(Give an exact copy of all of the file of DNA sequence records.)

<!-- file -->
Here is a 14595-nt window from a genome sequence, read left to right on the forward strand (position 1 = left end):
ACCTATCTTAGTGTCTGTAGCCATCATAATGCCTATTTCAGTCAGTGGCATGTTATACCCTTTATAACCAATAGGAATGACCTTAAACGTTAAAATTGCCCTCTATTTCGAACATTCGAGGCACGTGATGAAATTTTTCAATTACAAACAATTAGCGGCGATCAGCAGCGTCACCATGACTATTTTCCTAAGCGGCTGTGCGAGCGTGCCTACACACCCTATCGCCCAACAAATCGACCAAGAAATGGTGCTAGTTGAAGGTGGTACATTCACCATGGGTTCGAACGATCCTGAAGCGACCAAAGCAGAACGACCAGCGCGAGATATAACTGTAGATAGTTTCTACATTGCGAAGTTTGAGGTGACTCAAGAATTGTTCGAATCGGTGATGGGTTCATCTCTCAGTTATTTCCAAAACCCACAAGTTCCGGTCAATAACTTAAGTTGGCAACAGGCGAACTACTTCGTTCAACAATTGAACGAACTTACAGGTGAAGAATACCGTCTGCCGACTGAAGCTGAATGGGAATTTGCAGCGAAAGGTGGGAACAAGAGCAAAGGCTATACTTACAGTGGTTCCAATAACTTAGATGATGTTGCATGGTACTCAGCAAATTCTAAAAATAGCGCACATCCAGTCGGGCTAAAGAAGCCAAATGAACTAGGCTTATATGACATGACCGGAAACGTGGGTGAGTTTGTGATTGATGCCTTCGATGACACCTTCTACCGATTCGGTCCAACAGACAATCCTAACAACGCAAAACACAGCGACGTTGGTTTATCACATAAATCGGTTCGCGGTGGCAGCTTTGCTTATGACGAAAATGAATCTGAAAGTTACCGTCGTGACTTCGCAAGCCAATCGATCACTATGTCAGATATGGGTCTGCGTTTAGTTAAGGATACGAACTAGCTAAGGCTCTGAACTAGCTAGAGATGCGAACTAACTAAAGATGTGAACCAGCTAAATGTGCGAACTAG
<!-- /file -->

Here is a 14595-nt window from a genome sequence, read left to right on the forward strand (position 1 = left end):
ACCTATCTTAGTGTCTGTAGCCATCATAATGCCTATTTCAGTCAGTGGCATGTTATACCCTTTATAACCAATAGGAATGACCTTAAACGTTAAAATTGCCCTCTATTTCGAACATTCGAGGCACGTGATGAAATTTTTCAATTACAAACAATTAGCGGCGATCAGCAGCGTCACCATGACTATTTTCCTAAGCGGCTGTGCGAGCGTGCCTACACACCCTATCGCCCAACAAATCGACCAAGAAATGGTGCTAGTTGAAGGTGGTACATTCACCATGGGTTCGAACGATCCTGAAGCGACCAAAGCAGAACGACCAGCGCGAGATATAACTGTAGATAGTTTCTACATTGCGAAGTTTGAGGTGACTCAAGAATTGTTCGAATCGGTGATGGGTTCATCTCTCAGTTATTTCCAAAACCCACAAGTTCCGGTCAATAACTTAAGTTGGCAACAGGCGAACTACTTCGTTCAACAATTGAACGAACTTACAGGTGAAGAATACCGTCTGCCGACTGAAGCTGAATGGGAATTTGCAGCGAAAGGTGGGAACAAGAGCAAAGGCTATACTTACAGTGGTTCCAATAACTTAGATGATGTTGCATGGTACTCAGCAAATTCTAAAAATAGCGCACATCCAGTCGGGCTAAAGAAGCCAAATGAACTAGGCTTATATGACATGACCGGAAACGTGGGTGAGTTTGTGATTGATGCCTTCGATGACACCTTCTACCGATTCGGTCCAACAGACAATCCTAACAACGCAAAACACAGCGACGTTGGTTTATCACATAAATCGGTTCGCGGTGGCAGCTTTGCTTATGACGAAAATGAATCTGAAAGTTACCGTCGTGACTTCGCAAGCCAATCGATCACTATGTCAGATATGGGTCTGCGTTTAGTTAAGGATACGAACTAGCTAAGGCTCTGAACTAGCTAGAGATGCGAACTAACTAAAGATGTGAACCAGCTAAATGTGCGAACTAG